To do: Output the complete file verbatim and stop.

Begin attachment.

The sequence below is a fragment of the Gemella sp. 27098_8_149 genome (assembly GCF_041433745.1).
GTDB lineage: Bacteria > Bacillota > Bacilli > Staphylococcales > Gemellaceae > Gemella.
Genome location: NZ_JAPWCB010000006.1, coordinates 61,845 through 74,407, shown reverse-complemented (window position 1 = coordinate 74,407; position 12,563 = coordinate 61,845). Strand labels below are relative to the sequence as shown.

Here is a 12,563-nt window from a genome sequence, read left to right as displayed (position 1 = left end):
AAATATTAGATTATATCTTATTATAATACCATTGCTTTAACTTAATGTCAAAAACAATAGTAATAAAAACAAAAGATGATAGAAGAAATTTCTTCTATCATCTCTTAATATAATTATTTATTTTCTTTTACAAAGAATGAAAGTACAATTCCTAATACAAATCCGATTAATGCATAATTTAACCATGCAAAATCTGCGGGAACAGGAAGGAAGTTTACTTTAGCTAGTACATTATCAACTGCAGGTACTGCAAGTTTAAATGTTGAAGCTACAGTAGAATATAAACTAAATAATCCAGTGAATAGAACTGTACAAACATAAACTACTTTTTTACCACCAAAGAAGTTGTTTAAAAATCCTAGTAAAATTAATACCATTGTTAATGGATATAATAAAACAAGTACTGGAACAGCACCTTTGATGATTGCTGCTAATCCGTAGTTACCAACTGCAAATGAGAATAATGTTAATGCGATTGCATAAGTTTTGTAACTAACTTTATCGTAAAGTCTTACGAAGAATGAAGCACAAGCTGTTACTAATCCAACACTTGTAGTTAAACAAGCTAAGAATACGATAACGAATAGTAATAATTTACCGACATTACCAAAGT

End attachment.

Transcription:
The sequence below is a fragment of the Gemella sp. 27098_8_149 genome (assembly GCF_041433745.1).
GTDB lineage: Bacteria > Bacillota > Bacilli > Staphylococcales > Gemellaceae > Gemella.
Genome location: NZ_JAPWCB010000006.1, coordinates 61,845 through 74,407, shown reverse-complemented (window position 1 = coordinate 74,407; position 12,563 = coordinate 61,845). Strand labels below are relative to the sequence as shown.

Here is a 12,563-nt window from a genome sequence, read left to right as displayed (position 1 = left end):
AAATATTAGATTATATCTTATTATAATACCATTGCTTTAACTTAATGTCAAAAACAATAGTAATAAAAACAAAAGATGATAGAAGAAATTTCTTCTATCATCTCTTAATATAATTATTTATTTTCTTTTACAAAGAATGAAAGTACAATTCCTAATACAAATCCGATTAATGCATAATTTAACCATGCAAAATCTGCGGGAACAGGAAGGAAGTTTACTTTAGCTAGTACATTATCAACTGCAGGTACTGCAAGTTTAAATGTTGAAGCTACAGTAGAATATAAACTAAATAATCCAGTGAATAGAACTGTACAAACATAAACTACTTTTTTACCACCAAAGAAGTTGTTTAAAAATCCTAGTAAAATTAATACCATTGTTAATGGATATAATAAAACAAGTACTGGAACAGCACCTTTGATGATTGCTGCTAATCCGTAGTTACCAACTGCAAATGAGAATAATGTTAATGCGATTGCATAAGTTTTGTAACTAACTTTATCGTAAAGTCTTACGAAGAATGAAGCACAAGCTGTTACTAATCCAACACTTGTAGTTAAACAAGCTAAGAATACGATAACGAATAGTAATAATTTACCGACATTACCAAAGT